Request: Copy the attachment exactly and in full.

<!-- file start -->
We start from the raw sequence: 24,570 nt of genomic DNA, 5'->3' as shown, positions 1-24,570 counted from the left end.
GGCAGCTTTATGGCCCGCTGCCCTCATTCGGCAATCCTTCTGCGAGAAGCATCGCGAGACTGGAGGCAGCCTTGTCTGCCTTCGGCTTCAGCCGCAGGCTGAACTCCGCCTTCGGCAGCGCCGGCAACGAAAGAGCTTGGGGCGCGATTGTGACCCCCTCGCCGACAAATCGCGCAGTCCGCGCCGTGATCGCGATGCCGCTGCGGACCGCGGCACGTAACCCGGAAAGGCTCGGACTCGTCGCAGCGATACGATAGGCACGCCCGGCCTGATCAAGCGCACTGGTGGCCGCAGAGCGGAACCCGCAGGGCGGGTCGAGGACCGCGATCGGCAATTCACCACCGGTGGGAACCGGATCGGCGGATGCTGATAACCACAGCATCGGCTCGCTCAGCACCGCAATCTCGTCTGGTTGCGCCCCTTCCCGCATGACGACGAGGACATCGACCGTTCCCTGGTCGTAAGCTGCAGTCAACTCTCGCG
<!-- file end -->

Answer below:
We start from the raw sequence: 24,570 nt of genomic DNA, 5'->3' as shown, positions 1-24,570 counted from the left end.
GGCAGCTTTATGGCCCGCTGCCCTCATTCGGCAATCCTTCTGCGAGAAGCATCGCGAGACTGGAGGCAGCCTTGTCTGCCTTCGGCTTCAGCCGCAGGCTGAACTCCGCCTTCGGCAGCGCCGGCAACGAAAGAGCTTGGGGCGCGATTGTGACCCCCTCGCCGACAAATCGCGCAGTCCGCGCCGTGATCGCGATGCCGCTGCGGACCGCGGCACGTAACCCGGAAAGGCTCGGACTCGTCGCAGCGATACGATAGGCACGCCCGGCCTGATCAAGCGCACTGGTGGCCGCAGAGCGGAACCCGCAGGGCGGGTCGAGGACCGCGATCGGCAATTCACCACCGGTGGGAACCGGATCGGCGGATGCTGATAACCACAGCATCGGCTCGCTCAGCACCGCAATCTCGTCTGGTTGCGCCCCTTCCCGCATGACGACGAGGACATCGACCGTTCCCTGGTCGTAAGCTGCAGTCAACTCTCGCG